For Men Who Love Broken Women
What can you do for tears you didn’t cause?
She is crying again. For the second, tenth, hundredth time. You want to break noses, crackling, bloody, and spit on jagged bone that you halved with your anger and hands alone. You want to be the God that never answered her prayers. You want to go back in time to save her when she was porcelain and the hammers started coming at her, clinking and hitting and breaking and splitting, until she fell apart.
Do you know why that’s not helpful now? Because she’s already been putting herself back together. She’s been taking the pieces and holding them up in the air — “Does this go here? Does this piece fit?” She’s been doing okay. But when she looks in the mirror or is home alone with her thoughts, sometimes all she can see is a patched-together mess. The glue and the fragments. The splintering cracks, crawling through her. She wonders if you see them, too.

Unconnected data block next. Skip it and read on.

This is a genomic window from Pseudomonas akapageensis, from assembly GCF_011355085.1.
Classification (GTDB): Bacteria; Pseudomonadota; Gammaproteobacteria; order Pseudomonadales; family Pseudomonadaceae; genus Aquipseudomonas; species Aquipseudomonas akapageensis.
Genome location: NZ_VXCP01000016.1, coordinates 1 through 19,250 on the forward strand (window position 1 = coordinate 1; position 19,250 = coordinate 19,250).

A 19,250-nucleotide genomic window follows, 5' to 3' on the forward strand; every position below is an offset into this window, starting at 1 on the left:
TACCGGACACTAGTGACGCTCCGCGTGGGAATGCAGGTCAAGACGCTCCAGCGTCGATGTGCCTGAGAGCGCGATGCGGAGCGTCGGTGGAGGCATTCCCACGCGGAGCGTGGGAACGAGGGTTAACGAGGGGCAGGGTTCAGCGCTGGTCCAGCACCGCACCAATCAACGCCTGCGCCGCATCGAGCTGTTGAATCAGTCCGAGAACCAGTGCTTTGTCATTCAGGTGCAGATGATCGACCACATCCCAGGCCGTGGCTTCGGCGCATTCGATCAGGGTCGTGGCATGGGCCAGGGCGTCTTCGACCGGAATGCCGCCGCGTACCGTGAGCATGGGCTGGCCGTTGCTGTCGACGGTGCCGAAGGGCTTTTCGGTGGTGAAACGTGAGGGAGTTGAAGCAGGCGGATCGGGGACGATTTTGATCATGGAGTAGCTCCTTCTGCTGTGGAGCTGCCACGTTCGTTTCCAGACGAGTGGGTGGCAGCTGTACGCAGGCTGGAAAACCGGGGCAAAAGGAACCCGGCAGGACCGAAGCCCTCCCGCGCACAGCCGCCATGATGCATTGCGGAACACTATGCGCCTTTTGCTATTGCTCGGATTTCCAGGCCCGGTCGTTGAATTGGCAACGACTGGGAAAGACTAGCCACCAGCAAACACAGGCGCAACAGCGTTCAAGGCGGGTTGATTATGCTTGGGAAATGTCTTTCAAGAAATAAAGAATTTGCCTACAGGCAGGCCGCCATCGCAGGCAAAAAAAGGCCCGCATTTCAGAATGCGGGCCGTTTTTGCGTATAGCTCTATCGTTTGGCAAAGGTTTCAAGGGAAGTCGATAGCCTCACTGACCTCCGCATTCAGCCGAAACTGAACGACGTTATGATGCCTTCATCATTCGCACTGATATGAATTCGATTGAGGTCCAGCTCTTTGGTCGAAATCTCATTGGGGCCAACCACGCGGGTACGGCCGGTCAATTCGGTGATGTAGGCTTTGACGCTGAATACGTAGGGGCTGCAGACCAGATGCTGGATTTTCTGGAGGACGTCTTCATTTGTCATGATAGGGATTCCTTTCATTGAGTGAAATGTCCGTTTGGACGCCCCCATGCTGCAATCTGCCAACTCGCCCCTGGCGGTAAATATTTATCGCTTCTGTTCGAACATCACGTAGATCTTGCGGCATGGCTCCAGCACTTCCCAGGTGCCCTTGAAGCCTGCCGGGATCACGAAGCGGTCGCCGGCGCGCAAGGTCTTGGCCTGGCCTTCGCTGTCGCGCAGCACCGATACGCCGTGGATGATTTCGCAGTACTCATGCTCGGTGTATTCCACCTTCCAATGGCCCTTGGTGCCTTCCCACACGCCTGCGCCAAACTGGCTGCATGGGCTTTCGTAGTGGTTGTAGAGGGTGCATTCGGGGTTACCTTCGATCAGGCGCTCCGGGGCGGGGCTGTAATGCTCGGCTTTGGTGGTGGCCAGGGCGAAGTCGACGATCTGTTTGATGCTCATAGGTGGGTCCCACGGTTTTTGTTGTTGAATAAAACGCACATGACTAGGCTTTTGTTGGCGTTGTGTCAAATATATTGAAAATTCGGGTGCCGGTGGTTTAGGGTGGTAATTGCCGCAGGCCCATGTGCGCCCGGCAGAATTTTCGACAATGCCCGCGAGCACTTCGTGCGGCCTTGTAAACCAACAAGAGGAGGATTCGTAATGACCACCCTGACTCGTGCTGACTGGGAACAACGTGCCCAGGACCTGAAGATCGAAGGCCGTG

You want to be the God that never answered her prayers.
Maybe you can tell her that you see a stained-glass masterpiece, a tapestry, a kaleidoscopic image, a mural? Maybe you can pick up a piece, when it falls from the frame and she feels like she’ll never get it back right again? Maybe when the mistakes glare and she’s embarrassed, you can stay with her and share your own?
With enough time, perhaps you’ll notice certain shards, which were once temporarily mended with a paste of determination and grit, have miraculously returned to a plane, smooth and solid, as they once were before all the harm. Or not.
She doesn’t need you to save her. Or beat someone up. Or go back in time. She just needs you to be here. Now. Smiling, as you do the greatest thing you can do for a broken person — love all her pieces until she feels whole, whether she is or not.